The Bone Triangle

Unspeakable Things Series, Book 2
Narrated by: Benjamin L. Darcie
Series: Unspeakable Things, Book 2
Length: 10 hrs and 8 mins
4.2 out of 5 stars (474 ratings)

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Publisher's Summary

Beyond the din and dancing lights of the Las Vegas strip, a young woman has mysteriously gone missing. All the facts point to something sinister - even paranormal. Quentin Draith, supernatural crime investigator, is hired to assist.

However, the deeper Draith digs, the more otherworldly his assignment gets. Assassins, human and otherwise, put a target on Draith’s head and a ravenous alien beast starts rampaging through the city. The clues point Draith to Sin City’s infamous “Bone Triangle,” a neighborhood marked for its dark happenings and disappearances. And when Draith finds that the woman’s disappearance may be linked to an alien plot against the city, he goes all in to make a final high-stakes play to save the city he loves.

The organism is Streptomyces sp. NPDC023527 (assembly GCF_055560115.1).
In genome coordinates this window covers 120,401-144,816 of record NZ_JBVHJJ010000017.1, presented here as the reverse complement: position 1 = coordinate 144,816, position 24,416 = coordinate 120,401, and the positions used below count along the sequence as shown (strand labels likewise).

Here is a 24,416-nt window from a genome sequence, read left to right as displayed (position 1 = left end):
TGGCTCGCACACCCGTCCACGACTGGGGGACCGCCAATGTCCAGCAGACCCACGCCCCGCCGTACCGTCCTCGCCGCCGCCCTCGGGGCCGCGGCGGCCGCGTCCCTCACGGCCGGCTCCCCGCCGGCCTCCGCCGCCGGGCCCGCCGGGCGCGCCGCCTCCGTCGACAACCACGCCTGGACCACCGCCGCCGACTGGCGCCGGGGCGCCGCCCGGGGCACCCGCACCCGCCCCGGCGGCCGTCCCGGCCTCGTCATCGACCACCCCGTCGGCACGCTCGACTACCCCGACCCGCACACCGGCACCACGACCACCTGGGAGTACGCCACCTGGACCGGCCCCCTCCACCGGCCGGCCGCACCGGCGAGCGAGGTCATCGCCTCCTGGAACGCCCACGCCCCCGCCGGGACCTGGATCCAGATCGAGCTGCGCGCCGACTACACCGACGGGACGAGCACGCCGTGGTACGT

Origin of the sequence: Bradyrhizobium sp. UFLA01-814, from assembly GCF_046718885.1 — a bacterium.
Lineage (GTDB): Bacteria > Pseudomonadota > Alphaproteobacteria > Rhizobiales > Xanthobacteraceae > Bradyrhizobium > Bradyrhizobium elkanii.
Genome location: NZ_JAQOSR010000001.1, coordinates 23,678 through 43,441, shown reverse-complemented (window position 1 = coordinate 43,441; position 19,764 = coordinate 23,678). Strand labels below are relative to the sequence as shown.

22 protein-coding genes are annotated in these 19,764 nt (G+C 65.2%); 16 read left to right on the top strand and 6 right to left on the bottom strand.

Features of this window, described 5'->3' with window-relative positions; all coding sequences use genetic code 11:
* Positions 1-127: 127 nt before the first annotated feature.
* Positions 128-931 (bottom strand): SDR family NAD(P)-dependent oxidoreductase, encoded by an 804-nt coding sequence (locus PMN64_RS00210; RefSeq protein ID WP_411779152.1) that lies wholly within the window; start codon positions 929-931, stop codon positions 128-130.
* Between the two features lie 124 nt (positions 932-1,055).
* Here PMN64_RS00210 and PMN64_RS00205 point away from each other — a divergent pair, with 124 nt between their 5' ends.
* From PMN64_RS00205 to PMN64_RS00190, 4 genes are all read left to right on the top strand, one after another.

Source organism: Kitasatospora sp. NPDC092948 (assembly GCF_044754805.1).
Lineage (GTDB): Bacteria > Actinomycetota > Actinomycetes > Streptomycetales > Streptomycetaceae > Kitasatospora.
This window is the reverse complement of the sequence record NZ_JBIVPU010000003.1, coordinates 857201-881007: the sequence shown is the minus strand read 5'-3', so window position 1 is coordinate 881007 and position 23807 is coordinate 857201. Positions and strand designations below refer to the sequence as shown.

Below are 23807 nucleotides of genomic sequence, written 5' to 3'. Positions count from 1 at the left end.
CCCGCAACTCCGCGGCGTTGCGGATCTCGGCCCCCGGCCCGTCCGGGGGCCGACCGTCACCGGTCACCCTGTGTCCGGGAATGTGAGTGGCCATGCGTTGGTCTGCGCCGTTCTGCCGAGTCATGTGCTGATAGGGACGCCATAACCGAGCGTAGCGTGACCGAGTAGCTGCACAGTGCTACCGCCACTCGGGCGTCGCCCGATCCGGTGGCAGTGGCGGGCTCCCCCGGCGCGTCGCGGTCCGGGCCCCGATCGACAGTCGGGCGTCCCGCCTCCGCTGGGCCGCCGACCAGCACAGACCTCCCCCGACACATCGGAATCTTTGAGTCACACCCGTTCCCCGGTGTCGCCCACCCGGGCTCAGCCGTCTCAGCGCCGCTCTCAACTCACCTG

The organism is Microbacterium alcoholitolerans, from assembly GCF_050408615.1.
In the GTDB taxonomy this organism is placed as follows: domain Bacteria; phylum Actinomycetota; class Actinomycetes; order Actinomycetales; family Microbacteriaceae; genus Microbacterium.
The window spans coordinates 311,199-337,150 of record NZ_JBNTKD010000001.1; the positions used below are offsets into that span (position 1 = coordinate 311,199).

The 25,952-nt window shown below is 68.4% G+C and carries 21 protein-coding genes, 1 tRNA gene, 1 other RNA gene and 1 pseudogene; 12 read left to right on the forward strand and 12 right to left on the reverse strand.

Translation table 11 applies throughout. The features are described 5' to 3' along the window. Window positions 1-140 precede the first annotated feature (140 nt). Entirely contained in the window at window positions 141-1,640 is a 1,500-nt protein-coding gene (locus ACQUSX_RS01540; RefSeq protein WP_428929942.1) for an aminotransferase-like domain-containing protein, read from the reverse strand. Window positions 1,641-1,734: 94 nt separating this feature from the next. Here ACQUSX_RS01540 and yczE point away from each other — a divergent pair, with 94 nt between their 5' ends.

Intriguing, unexpected, and mesmerizing, The Bone Triangle is the second in best-selling author B. V. Larson’s Unspeakable Things series.

©2013 B. V. Larson (P)2013 Brilliance Audio, Inc.

What listeners say about The Bone Triangle

Average Customer Ratings
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  • Overall
    3 out of 5 stars
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    3 out of 5 stars
  • WK
  • 05-08-13

Reader is nearly intolerable